A Metropolitan Police officer has been charged with being a member of a far-right terrorist group, Scotland Yard has said.
Benjamin Hannam, 21, of north London, has been charged with five offences following an investigation by the Met’s Counter Terrorism Command and has been suspended from duty, Scotland Yard said.
He is also accused of possession of images of child sex abuse.
He has been bailed to appear at Westminster Magistrates’ Court on August 6.
It is alleged that between December 17 2016 and January 1 2018 he belonged or professed to belong to a proscribed organisation, namely National Action, contrary to section 11 of the Terrorism Act 2000.
It is alleged that on or before July 19 2017 he dishonestly made a false representation, in that he falsely represented in his application to join the Met that he had not been a member of an organisation similar to the BNP, namely National Action, intending to make gain for himself, contrary to section 1 and 2 of the Fraud Act 2006.
He is also charged with falsely representing in his vetting form to join the Met on or before October 24 2017 that he had not been a member of National Action.
It is alleged that on July 22 2018 he was in possession of an indecent photograph of a child.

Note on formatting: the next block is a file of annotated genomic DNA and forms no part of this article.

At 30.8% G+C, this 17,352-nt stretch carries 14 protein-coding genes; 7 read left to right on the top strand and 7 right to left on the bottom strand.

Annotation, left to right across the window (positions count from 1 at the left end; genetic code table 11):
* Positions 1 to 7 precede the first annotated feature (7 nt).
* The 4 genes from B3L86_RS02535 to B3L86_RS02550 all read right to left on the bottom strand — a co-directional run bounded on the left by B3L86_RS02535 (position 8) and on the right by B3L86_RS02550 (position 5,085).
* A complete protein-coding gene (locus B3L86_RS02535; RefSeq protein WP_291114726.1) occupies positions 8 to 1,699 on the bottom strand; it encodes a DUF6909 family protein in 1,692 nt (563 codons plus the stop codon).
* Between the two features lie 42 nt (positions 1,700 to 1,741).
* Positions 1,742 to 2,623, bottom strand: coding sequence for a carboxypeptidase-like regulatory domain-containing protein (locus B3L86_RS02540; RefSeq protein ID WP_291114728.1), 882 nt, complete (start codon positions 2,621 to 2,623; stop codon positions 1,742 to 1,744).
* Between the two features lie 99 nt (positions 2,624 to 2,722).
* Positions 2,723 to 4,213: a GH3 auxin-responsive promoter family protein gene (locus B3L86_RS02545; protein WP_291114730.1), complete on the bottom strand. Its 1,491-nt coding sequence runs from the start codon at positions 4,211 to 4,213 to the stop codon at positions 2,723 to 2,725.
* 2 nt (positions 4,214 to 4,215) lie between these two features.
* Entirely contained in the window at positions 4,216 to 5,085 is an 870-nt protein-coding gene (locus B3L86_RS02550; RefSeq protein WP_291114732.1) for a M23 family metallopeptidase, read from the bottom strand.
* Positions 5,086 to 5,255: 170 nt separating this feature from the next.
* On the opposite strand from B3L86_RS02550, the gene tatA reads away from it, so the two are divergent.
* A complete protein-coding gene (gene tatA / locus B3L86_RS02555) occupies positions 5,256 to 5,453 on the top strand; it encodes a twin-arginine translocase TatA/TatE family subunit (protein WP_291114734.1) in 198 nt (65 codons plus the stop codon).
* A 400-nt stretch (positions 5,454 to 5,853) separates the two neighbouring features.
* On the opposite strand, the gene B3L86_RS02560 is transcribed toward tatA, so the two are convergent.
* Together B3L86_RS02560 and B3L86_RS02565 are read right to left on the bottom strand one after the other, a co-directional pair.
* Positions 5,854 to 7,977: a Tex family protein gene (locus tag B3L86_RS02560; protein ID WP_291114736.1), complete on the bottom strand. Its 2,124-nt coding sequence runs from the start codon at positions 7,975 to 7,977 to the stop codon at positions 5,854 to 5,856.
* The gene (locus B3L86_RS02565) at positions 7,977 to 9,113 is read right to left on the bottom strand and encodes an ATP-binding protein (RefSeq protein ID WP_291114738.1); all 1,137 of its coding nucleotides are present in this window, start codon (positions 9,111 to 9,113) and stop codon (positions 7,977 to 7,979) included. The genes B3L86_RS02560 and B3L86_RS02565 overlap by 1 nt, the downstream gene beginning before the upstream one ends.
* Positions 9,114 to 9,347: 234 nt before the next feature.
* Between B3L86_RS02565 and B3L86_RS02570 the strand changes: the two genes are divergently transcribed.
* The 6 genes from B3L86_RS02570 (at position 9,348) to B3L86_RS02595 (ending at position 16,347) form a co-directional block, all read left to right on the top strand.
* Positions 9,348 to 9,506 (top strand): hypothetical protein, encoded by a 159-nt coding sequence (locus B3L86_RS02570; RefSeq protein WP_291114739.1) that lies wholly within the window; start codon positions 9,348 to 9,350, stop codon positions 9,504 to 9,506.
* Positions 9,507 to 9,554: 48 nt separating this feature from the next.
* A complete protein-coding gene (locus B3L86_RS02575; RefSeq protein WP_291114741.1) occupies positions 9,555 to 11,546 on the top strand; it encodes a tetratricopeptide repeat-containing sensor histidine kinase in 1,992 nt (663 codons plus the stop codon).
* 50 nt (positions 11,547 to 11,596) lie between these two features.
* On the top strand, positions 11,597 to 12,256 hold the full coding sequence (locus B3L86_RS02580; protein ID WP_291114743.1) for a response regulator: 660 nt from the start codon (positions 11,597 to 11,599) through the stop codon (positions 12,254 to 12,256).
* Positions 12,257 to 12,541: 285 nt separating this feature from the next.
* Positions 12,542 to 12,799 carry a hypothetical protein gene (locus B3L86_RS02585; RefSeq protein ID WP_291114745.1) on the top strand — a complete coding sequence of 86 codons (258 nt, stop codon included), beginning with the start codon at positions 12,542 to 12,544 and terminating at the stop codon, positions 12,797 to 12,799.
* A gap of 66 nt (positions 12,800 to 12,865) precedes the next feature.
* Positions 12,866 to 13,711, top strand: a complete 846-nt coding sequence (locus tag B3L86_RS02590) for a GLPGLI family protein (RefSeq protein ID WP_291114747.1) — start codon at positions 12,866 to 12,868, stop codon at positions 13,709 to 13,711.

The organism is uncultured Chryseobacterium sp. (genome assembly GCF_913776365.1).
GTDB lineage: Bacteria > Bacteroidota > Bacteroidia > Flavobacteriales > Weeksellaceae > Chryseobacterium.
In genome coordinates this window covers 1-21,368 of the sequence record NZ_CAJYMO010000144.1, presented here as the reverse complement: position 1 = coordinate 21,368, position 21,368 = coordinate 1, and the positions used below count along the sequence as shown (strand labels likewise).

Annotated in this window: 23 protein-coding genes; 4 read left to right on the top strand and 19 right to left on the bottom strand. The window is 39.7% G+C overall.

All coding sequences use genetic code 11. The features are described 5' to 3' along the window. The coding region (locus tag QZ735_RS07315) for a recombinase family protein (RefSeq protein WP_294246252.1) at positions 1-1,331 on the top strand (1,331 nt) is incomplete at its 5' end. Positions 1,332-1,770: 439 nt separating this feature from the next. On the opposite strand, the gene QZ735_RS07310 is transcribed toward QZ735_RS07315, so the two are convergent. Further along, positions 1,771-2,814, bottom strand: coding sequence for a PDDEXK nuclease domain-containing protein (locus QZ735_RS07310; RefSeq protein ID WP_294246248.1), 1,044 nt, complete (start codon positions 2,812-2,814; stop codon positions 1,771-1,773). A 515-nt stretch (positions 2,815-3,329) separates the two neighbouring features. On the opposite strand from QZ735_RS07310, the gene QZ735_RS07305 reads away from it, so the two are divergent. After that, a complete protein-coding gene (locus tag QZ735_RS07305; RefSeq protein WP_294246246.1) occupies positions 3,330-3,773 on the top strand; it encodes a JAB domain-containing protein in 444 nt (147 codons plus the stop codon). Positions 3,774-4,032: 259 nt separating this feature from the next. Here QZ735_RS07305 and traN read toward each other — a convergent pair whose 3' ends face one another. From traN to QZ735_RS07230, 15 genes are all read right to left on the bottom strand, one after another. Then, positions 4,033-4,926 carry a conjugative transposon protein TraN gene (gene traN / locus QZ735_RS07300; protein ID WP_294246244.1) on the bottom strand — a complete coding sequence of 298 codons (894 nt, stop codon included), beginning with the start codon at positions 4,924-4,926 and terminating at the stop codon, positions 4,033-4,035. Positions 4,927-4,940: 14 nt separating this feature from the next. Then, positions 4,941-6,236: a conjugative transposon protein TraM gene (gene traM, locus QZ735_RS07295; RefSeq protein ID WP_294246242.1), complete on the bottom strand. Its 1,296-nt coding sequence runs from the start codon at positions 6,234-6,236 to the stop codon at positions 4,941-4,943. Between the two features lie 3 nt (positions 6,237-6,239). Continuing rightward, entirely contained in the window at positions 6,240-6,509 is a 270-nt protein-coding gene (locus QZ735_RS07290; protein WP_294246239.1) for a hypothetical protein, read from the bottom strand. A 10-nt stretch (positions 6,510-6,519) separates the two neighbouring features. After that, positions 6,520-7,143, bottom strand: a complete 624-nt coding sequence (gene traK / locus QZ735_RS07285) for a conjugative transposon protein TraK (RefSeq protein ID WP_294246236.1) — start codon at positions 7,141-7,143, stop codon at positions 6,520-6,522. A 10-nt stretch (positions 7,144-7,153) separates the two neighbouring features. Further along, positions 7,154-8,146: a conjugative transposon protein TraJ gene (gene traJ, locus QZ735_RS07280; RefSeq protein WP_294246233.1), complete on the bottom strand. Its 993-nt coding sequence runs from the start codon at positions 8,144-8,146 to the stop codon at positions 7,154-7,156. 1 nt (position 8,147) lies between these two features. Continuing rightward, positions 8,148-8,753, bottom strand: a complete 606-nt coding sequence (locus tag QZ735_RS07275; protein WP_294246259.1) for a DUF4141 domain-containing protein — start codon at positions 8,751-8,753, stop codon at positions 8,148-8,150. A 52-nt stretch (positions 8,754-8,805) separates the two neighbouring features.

He is also charged with being in possession of a prohibited image of a child on November 27 2016.
Detective Superintendent Ella Marriott, Acting North Area Basic Command Unit Commander, said: “These are extremely serious charges for anyone to face, and I fully understand and appreciate how deeply concerning it might be for the public, and particularly local communities here in north London, that the charges are against a serving police officer.”
She said integrity is “fundamental” to policing and said any officer suspected of displaying extremist behaviours or associations should rightly expect to be investigated.
Det Supt Marriott added: “This significant investigation has been swift in reaching this position.
“However, following the charges today, I am aware how vital it is that the prosecution runs its course and the importance of not undermining or prejudicing the case and judicial process.”